Everyone must summit himself to the governing authorities, for there is no authority except that which God has established. The authorities that exist have been established by God. Consequently, he who rebels against authority is rebelling against what God has instituted, and those who do so will bring judgment on themselves. (vv. 1–2)

In the same chapter Paul further says:

For he is God’s servant to do you good. But if you do wrong, be afraid, for he does not bear the sword for nothing. He is God’s servant, an agent of wrath to bring punishment on the wrongdoer. Therefore, it is necessary to submit to the authorities, not only because of possible punishment but also because of conscience. (vv. 4–5)

The legal aspect of marriage is indeed to our benefit and exists to protect husband and wife against that which may threaten their relationship, for example violence, divorce and death. The idea that a piece of paper (marriage certificate) can make no difference to the relationship is therefore without any ground.

In the South African law (Bergman 2010) there is no indication that a cohabiting relationship equals a marriage, irrespective of the duration of the relationship. The partners are not seen as a married couple. This means that if the relationship is broken, there is no law to protect those involved in terms of their assets. It will ask for a court case to prove a universal partnership between them before the division of assets is seen as common property.

Cohabiters are therefore to a great extent unprotected by law. The legal implications for such couples are always to their detriment, and particularly to the woman who is usually left with no assets or support in cases of separation. A cohabiting agreement is made at their own risk (Bergman 2010).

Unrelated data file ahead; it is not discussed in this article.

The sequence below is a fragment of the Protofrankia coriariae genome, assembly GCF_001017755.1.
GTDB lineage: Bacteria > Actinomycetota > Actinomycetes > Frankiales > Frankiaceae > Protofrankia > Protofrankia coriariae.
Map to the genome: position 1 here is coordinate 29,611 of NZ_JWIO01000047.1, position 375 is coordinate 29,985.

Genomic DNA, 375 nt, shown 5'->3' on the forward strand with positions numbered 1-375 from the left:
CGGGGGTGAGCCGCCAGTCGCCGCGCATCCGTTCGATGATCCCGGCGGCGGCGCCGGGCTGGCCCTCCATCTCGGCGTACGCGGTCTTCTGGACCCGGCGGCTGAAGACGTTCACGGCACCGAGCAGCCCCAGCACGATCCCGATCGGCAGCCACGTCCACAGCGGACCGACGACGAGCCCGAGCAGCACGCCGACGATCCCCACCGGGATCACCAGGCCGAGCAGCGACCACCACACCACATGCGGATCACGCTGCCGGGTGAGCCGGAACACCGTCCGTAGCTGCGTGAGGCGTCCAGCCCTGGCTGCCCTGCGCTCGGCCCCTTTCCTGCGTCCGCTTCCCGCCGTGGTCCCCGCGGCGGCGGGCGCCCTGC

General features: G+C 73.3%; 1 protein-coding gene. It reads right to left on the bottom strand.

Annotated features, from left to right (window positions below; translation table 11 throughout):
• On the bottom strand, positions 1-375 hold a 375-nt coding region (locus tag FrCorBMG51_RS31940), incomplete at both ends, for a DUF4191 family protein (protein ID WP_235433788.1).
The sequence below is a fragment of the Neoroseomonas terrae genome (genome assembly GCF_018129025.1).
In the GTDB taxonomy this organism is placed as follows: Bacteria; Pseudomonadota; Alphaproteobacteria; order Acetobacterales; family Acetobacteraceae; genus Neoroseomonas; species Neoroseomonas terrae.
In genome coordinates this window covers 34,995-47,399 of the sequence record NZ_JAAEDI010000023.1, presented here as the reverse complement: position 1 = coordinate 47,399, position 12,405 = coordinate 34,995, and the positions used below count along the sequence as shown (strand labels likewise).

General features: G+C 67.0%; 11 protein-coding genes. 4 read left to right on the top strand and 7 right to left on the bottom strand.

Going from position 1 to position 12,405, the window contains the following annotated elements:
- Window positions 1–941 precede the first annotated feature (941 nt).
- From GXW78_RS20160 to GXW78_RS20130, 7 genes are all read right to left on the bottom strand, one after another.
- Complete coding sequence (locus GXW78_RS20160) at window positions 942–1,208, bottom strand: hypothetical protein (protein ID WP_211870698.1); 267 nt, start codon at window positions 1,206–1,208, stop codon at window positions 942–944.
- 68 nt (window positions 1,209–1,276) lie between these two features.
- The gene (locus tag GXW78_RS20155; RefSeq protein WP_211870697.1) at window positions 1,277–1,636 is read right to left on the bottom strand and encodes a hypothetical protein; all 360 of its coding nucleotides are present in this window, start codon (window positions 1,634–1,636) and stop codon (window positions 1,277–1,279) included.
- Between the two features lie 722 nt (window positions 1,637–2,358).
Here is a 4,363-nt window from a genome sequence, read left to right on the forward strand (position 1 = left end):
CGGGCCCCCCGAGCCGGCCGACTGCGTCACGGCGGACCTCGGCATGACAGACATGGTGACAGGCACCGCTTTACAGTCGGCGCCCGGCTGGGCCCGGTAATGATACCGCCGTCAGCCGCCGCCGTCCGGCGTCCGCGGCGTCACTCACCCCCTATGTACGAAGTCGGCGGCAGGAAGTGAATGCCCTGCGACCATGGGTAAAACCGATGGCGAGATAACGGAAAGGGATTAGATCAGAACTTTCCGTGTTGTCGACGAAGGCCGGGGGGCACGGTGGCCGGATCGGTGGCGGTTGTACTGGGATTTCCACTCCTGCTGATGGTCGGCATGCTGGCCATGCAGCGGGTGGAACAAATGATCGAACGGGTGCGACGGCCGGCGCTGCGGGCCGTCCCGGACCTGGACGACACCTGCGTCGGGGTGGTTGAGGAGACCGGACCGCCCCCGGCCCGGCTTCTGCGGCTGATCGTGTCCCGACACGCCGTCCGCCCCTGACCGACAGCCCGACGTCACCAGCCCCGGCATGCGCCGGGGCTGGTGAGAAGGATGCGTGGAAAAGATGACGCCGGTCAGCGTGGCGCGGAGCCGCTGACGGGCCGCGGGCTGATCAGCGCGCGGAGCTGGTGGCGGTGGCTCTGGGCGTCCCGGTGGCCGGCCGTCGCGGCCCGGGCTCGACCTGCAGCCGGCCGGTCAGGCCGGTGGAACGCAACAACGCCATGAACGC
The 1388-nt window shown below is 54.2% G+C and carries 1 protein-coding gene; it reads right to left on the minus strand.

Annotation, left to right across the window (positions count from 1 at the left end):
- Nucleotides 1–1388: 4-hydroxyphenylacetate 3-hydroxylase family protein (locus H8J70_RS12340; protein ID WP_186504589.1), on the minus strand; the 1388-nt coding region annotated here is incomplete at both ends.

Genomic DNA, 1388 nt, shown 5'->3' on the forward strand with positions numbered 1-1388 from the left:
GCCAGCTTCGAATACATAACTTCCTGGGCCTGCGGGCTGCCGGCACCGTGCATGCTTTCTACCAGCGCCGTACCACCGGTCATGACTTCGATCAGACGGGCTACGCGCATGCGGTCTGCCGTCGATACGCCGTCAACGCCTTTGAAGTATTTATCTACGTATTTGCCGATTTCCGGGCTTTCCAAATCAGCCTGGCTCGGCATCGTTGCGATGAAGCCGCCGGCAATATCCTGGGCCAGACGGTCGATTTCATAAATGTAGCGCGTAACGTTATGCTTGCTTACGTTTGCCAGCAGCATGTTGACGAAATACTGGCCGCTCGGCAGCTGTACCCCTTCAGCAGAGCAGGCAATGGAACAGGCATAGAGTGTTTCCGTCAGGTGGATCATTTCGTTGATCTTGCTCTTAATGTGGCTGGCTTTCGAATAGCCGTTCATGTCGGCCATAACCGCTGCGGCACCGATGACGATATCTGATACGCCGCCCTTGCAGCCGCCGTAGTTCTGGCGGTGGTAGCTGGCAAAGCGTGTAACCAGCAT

The dangers concerning cohabitation

Some research has already been conducted in terms of the outcomes concerning cohabitation, as well as the effect it has on the children involved. Anne-Marie Ambert (2005:2) has made a study of the results of many research papers that examined the social, emotional and financial effects of cohabitation and marriage on men, woman, children and society. Some of the outcomes are as follows:

• Some individuals choose cohabitation because it does not require sexual fidelity. Evidence indicates that the experience of a less committed cohabitation shapes subsequent marital behaviour.

• Some couples continue to live their marriage through the perspective of the insecurity, lack of pooling of resources, low commitment level, and even lack of fidelity of their prior cohabitation.

• Married couples that previously lived together are less faithful in their sexual lives. And a lack of fidelity is known to be a factor leading to higher rates of marriage breakdown.

• Married couples that had cohabitated had less positive problem-solving behaviours and were, on average, less supportive of each other than those who had not cohabited.

• Couples who had cohabited before marriage had much higher rates of premarital violence than those who had not lived together. This premarital violence then lead to higher rates of marital violence, another factor related to divorce.

• Those who cohabit are generally more approving of divorce as a solution to marital problems.

• Couples who cohabit are less religious than those who marry without prior cohabitation. On this point there are several studies that indicate a correlation between religiosity and marital happiness as well as stability.

• A propensity to cohabit soon after starting a romantic relationship leads to a pattern of instability. People who go through a series of de facto relationships are more likely to contract quick marriages, which are harder to remain faithful to.

• A risk factor with cohabitation is its unstable nature. Most unions dissolve within five years.

• In the United States an estimated 40% of all children will live with their single mother (never-married or divorced) and her boyfriend at some point before their 16th birthday.